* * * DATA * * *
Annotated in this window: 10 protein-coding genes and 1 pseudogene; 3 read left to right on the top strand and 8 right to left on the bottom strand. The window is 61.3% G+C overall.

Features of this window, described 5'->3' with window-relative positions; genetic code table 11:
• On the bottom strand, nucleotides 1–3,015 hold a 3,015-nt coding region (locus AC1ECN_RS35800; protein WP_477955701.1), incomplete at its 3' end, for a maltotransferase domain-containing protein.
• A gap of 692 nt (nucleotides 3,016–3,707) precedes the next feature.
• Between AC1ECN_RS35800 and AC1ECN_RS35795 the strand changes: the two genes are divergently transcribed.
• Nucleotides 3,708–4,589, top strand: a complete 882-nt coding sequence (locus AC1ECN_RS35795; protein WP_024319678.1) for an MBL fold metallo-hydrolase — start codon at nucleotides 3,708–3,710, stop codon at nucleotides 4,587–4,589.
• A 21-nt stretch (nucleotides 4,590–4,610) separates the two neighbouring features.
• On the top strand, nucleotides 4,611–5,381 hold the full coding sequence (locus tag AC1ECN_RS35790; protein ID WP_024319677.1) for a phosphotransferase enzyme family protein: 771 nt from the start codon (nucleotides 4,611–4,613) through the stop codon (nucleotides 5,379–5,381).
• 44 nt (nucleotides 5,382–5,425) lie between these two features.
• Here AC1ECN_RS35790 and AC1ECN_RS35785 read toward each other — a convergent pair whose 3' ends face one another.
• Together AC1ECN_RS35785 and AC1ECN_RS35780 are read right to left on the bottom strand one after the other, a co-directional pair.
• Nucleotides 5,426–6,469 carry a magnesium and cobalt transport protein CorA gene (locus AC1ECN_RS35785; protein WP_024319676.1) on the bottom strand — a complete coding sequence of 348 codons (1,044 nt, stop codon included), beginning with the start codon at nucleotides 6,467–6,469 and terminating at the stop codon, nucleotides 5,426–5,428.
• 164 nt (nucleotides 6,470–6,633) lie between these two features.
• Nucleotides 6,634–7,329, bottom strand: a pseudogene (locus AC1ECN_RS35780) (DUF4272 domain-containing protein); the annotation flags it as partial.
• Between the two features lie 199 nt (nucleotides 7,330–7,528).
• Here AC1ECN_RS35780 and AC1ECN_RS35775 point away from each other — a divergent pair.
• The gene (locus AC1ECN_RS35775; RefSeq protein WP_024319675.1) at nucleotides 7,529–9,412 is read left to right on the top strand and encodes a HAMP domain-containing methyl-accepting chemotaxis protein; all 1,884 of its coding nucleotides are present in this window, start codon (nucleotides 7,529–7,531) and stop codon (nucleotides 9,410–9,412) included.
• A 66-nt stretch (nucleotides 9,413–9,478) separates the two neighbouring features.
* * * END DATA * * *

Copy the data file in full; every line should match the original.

Annotated in this window: 10 protein-coding genes and 1 pseudogene; 3 read left to right on the top strand and 8 right to left on the bottom strand. The window is 61.3% G+C overall.

Features of this window, described 5'->3' with window-relative positions; genetic code table 11:
• On the bottom strand, nucleotides 1–3,015 hold a 3,015-nt coding region (locus AC1ECN_RS35800; protein WP_477955701.1), incomplete at its 3' end, for a maltotransferase domain-containing protein.
• A gap of 692 nt (nucleotides 3,016–3,707) precedes the next feature.
• Between AC1ECN_RS35800 and AC1ECN_RS35795 the strand changes: the two genes are divergently transcribed.
• Nucleotides 3,708–4,589, top strand: a complete 882-nt coding sequence (locus AC1ECN_RS35795; protein WP_024319678.1) for an MBL fold metallo-hydrolase — start codon at nucleotides 3,708–3,710, stop codon at nucleotides 4,587–4,589.
• A 21-nt stretch (nucleotides 4,590–4,610) separates the two neighbouring features.
• On the top strand, nucleotides 4,611–5,381 hold the full coding sequence (locus tag AC1ECN_RS35790; protein ID WP_024319677.1) for a phosphotransferase enzyme family protein: 771 nt from the start codon (nucleotides 4,611–4,613) through the stop codon (nucleotides 5,379–5,381).
• 44 nt (nucleotides 5,382–5,425) lie between these two features.
• Here AC1ECN_RS35790 and AC1ECN_RS35785 read toward each other — a convergent pair whose 3' ends face one another.
• Together AC1ECN_RS35785 and AC1ECN_RS35780 are read right to left on the bottom strand one after the other, a co-directional pair.
• Nucleotides 5,426–6,469 carry a magnesium and cobalt transport protein CorA gene (locus AC1ECN_RS35785; protein WP_024319676.1) on the bottom strand — a complete coding sequence of 348 codons (1,044 nt, stop codon included), beginning with the start codon at nucleotides 6,467–6,469 and terminating at the stop codon, nucleotides 5,426–5,428.
• 164 nt (nucleotides 6,470–6,633) lie between these two features.
• Nucleotides 6,634–7,329, bottom strand: a pseudogene (locus AC1ECN_RS35780) (DUF4272 domain-containing protein); the annotation flags it as partial.
• Between the two features lie 199 nt (nucleotides 7,330–7,528).
• Here AC1ECN_RS35780 and AC1ECN_RS35775 point away from each other — a divergent pair.
• The gene (locus AC1ECN_RS35775; RefSeq protein WP_024319675.1) at nucleotides 7,529–9,412 is read left to right on the top strand and encodes a HAMP domain-containing methyl-accepting chemotaxis protein; all 1,884 of its coding nucleotides are present in this window, start codon (nucleotides 7,529–7,531) and stop codon (nucleotides 9,410–9,412) included.
• A 66-nt stretch (nucleotides 9,413–9,478) separates the two neighbouring features.